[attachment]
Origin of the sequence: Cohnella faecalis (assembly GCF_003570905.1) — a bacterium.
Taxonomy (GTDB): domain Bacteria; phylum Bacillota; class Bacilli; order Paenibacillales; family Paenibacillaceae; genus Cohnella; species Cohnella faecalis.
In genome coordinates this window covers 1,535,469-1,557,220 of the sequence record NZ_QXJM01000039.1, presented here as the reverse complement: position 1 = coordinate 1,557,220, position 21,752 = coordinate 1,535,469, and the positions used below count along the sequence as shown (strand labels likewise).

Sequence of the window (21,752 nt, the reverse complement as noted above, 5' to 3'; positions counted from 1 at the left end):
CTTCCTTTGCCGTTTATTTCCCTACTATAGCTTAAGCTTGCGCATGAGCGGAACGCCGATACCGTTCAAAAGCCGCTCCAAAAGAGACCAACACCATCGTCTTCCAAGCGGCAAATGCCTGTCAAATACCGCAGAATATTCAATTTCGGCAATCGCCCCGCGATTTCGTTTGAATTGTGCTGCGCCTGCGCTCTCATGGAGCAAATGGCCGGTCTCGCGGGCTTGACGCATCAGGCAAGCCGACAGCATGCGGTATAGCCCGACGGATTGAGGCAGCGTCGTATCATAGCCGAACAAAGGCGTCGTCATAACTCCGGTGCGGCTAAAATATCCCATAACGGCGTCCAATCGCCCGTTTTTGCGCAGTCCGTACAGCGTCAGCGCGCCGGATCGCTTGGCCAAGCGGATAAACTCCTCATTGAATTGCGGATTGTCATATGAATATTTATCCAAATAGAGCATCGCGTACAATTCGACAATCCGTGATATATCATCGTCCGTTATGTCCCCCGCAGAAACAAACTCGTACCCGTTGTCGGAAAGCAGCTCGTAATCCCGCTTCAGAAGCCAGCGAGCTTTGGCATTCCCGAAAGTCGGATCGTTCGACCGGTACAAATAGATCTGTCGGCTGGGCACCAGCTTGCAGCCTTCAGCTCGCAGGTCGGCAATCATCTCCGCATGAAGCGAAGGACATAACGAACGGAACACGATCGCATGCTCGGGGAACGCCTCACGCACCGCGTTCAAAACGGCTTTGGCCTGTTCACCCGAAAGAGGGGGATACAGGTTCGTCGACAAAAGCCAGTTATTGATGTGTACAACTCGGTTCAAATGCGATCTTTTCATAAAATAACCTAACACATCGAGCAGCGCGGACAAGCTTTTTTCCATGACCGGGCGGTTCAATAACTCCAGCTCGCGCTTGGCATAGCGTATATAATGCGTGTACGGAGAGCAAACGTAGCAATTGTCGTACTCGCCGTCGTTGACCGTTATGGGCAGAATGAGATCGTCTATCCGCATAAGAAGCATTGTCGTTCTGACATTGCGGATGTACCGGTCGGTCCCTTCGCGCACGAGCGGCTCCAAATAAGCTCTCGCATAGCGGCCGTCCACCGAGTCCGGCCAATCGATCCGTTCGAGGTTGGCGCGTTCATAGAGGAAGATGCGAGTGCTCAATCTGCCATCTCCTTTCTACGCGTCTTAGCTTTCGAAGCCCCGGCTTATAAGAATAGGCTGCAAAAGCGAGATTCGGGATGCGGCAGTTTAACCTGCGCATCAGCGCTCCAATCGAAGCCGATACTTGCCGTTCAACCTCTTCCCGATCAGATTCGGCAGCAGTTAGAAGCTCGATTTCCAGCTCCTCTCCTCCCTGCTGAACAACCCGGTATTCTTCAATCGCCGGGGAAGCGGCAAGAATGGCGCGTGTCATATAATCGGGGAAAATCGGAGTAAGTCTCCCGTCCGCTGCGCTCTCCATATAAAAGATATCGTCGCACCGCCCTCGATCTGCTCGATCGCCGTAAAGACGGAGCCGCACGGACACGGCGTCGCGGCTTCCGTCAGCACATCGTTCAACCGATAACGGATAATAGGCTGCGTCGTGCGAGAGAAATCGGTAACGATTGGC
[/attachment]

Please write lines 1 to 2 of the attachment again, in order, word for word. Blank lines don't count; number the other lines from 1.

Origin of the sequence: Cohnella faecalis (assembly GCF_003570905.1) — a bacterium.
Taxonomy (GTDB): domain Bacteria; phylum Bacillota; class Bacilli; order Paenibacillales; family Paenibacillaceae; genus Cohnella; species Cohnella faecalis.